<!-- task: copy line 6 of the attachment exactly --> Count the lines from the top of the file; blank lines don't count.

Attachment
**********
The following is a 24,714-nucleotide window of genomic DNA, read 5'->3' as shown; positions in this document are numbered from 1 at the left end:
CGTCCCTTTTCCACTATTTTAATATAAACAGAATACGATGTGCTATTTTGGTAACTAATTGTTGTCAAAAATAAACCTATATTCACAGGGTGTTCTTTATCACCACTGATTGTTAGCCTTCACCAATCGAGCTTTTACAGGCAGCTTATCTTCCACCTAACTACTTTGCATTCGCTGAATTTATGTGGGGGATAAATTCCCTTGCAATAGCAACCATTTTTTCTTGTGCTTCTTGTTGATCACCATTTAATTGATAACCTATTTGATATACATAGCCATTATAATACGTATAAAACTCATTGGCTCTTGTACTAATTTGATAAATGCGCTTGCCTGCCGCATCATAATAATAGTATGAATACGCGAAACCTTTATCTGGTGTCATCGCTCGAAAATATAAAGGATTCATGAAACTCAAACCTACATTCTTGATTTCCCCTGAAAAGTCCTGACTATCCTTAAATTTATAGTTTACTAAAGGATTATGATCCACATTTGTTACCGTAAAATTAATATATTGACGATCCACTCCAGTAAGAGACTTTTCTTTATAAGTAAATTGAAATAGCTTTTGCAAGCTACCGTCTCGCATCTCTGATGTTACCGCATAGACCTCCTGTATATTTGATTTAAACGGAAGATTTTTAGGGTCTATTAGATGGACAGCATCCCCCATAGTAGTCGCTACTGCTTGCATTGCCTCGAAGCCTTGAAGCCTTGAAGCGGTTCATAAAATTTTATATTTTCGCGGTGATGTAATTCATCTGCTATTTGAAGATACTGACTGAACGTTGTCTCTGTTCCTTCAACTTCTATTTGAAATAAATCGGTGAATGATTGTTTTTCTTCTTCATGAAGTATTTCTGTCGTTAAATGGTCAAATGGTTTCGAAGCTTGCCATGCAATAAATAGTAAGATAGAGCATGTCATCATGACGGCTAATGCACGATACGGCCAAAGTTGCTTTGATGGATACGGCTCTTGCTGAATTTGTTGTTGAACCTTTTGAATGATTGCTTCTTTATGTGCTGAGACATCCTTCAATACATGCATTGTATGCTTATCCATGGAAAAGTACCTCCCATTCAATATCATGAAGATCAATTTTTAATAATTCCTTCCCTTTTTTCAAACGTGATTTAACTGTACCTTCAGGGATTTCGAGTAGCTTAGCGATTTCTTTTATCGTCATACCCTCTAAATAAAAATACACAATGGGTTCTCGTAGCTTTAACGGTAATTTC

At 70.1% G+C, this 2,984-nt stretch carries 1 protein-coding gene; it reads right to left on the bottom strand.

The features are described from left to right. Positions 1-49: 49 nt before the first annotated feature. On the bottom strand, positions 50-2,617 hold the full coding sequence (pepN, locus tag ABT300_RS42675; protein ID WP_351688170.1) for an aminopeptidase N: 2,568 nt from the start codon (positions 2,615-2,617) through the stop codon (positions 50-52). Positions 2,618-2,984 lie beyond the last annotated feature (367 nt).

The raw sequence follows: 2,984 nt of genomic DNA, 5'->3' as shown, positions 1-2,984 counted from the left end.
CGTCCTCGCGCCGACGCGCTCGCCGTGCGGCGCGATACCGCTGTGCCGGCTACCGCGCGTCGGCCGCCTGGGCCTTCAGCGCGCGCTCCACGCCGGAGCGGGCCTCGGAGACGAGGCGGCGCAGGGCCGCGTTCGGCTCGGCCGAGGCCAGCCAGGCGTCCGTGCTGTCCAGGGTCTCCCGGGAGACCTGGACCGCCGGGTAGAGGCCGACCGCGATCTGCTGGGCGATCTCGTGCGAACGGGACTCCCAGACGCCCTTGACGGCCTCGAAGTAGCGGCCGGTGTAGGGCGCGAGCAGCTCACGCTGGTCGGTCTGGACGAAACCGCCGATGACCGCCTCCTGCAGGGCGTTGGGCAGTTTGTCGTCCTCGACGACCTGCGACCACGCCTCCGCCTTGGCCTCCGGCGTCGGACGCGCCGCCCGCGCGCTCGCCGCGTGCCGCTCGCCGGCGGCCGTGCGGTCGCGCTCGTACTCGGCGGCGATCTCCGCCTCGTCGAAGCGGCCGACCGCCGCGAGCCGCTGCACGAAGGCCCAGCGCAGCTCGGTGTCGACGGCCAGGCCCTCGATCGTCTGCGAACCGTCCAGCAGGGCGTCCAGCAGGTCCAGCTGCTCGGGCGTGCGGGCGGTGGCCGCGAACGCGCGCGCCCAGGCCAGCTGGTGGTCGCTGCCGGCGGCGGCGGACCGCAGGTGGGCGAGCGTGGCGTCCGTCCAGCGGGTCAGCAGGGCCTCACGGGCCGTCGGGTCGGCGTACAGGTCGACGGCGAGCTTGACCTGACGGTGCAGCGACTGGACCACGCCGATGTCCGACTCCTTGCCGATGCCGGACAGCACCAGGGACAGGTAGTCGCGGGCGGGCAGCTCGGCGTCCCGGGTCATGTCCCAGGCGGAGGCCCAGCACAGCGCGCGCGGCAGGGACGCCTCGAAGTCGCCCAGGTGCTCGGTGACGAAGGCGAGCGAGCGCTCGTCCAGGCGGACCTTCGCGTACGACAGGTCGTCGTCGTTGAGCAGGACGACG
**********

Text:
CGTCCTCGCGCCGACGCGCTCGCCGTGCGGCGCGATACCGCTGTGCCGGCTACCGCGCGTCGGCCGCCTGGGCCTTCAGCGCGCGCTCCACGCCGGAGCGGGCCTCGGAGACGAGGCGGCGCAGGGCCGCGTTCGGCTCGGCCGAGGCCAGCCAGGCGTCCGTGCTGTCCAGGGTCTCCCGGGAGACCTGGACCGCCGGGTAGAGGCCGACCGCGATCTGCTGGGCGATCTCGTGCGAACGGGACTCCCAGACGCCCTTGACGGCCTCGAAGTAGCGGCCGGTGTAGGGCGCGAGCAGCTCACGCTGGTCGGTCTGGACGAAACCGCCGATGACCGCCTCCTGCAGGGCGTTGGGCAGTTTGTCGTCCTCGACGACCTGCGACCACGCCTCCGCCTTGGCCTCCGGCGTCGGACGCGCCGCCCGCGCGCTCGCCGCGTGCCGCTCGCCGGCGGCCGTGCGGTCGCGCTCGTACTCGGCGGCGATCTCCGCCTCGTCGAAGCGGCCGACCGCCGCGAGCCGCTGCACGAAGGCCCAGCGCAGCTCGGTGTCGACGGCCAGGCCCTCGATCGTCTGCGAACCGTCCAGCAGGGCGTCCAGCAGGTCCAGCTGCTCGGGCGTGCGGGCGGTGGCCGCGAACGCGCGCGCCCAGGCCAGCTGGTGGTCGCTGCCGGCGGCGGCGGACCGCAGGTGGGCGAGCGTGGCGTCCGTCCAGCGGGTCAGCAGGGCCTCACGGGCCGTCGGGTCGGCGTACAGGTCGACGGCGAGCTTGACCTGACGGTGCAGCGACTGGACCACGCCGATGTCCGACTCCTTGCCGATGCCGGACAGCACCAGGGACAGGTAGTCGCGGGCGGGCAGCTCGGCGTCCCGGGTCATGTCCCAGGCGGAGGCCCAGCACAGCGCGCGCGGCAGGGACGCCTCGAAGTCGCCCAGGTGCTCGGTGACGAAGGCGAGCGAGCGCTCGTCCAGGCGGACCTTCGCGTACGACAGGTCGTCGTCGTTGAGCAGGACGACG